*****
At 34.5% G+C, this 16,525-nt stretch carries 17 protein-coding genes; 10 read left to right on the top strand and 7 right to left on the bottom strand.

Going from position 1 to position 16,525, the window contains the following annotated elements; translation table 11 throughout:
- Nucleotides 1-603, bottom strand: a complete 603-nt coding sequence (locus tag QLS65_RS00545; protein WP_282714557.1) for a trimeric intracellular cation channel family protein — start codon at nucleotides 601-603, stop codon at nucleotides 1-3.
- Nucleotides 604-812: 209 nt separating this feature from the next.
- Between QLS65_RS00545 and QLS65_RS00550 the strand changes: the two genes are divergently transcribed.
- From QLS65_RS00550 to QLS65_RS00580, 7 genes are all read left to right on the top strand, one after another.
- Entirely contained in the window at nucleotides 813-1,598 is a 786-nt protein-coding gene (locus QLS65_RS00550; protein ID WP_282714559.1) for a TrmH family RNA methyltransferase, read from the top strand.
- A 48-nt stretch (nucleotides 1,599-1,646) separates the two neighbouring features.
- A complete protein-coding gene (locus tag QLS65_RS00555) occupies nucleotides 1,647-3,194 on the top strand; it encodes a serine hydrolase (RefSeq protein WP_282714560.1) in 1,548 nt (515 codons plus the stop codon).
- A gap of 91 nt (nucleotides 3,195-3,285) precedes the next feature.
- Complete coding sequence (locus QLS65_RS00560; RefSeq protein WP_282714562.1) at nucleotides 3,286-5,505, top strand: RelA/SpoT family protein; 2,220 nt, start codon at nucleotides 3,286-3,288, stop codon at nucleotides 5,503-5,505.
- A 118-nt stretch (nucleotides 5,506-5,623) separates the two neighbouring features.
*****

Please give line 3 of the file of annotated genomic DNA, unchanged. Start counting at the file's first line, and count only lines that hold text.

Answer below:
- Nucleotides 1-603, bottom strand: a complete 603-nt coding sequence (locus tag QLS65_RS00545; protein WP_282714557.1) for a trimeric intracellular cation channel family protein — start codon at nucleotides 601-603, stop codon at nucleotides 1-3.